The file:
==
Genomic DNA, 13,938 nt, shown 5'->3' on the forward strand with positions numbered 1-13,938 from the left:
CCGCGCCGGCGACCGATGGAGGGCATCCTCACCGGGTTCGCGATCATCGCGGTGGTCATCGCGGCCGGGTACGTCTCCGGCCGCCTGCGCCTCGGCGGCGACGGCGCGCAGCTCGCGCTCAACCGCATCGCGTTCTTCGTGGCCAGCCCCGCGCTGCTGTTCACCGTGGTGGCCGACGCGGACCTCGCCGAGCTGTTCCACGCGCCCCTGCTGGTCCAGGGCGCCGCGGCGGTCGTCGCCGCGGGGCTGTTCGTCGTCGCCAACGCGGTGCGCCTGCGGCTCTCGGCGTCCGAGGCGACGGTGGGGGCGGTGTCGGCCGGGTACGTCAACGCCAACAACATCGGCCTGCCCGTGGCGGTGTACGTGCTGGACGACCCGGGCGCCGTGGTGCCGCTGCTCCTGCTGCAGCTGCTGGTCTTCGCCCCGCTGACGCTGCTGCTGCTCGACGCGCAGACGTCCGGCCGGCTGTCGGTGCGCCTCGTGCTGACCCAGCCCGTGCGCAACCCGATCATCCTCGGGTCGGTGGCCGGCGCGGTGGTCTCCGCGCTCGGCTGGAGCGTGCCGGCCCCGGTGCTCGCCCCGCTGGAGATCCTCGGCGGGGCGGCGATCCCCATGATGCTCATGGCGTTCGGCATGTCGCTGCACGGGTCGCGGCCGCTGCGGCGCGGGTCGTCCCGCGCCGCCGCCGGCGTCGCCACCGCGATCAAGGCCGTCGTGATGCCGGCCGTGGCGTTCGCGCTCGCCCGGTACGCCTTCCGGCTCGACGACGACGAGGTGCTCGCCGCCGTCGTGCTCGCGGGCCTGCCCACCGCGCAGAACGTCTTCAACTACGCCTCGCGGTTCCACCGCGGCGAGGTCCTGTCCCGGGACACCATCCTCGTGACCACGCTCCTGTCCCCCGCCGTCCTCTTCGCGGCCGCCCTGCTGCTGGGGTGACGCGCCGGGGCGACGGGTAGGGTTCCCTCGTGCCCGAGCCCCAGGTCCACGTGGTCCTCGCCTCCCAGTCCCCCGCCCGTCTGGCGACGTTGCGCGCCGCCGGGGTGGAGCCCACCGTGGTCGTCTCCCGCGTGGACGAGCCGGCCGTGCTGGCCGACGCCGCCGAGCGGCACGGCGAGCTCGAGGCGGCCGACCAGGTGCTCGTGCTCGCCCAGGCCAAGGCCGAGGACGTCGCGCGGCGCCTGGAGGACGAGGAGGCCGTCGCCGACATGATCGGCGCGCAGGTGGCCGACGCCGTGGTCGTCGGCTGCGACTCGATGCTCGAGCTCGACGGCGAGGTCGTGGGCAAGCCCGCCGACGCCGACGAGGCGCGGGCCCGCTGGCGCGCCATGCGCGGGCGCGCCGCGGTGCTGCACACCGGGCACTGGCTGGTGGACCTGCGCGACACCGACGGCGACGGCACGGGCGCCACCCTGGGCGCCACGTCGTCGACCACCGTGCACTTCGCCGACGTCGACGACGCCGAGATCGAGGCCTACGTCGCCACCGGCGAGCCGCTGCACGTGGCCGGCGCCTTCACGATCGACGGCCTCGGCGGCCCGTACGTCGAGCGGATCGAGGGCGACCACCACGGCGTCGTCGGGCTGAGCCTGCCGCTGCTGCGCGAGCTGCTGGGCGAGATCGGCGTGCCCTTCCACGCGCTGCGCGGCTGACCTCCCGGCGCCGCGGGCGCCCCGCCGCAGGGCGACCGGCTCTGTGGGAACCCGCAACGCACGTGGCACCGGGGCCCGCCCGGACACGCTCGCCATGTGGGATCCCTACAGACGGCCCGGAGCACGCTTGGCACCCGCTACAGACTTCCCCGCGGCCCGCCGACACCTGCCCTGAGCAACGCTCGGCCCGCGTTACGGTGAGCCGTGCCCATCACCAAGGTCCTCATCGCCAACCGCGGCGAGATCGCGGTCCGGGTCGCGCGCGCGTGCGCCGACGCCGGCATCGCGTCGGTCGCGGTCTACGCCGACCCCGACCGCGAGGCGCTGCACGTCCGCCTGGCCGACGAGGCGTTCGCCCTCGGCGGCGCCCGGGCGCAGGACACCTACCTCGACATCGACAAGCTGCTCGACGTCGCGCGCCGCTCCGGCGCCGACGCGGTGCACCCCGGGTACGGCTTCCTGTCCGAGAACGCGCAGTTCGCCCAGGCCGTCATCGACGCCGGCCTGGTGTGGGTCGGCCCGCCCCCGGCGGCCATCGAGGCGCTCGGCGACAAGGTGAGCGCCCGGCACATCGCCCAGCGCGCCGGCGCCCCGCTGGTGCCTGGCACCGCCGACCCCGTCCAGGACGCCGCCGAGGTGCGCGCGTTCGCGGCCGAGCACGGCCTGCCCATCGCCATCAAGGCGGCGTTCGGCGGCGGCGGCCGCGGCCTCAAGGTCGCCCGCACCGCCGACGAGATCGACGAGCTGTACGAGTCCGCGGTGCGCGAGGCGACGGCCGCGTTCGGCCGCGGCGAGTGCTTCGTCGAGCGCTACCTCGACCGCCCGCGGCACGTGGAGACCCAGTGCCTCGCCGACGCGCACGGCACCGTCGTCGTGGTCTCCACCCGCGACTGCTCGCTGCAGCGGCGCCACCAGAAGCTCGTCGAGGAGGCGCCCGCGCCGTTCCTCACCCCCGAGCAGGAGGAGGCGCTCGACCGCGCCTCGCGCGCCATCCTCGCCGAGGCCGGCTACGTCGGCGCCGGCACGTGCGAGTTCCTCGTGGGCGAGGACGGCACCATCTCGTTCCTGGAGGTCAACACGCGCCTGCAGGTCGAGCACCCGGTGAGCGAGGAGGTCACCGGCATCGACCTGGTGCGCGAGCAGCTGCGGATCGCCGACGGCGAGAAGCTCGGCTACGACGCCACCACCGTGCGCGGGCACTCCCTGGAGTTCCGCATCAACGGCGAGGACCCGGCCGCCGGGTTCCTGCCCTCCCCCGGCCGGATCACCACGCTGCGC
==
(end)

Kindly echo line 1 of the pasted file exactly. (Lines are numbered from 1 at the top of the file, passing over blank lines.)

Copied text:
Genomic DNA, 13,938 nt, shown 5'->3' on the forward strand with positions numbered 1-13,938 from the left: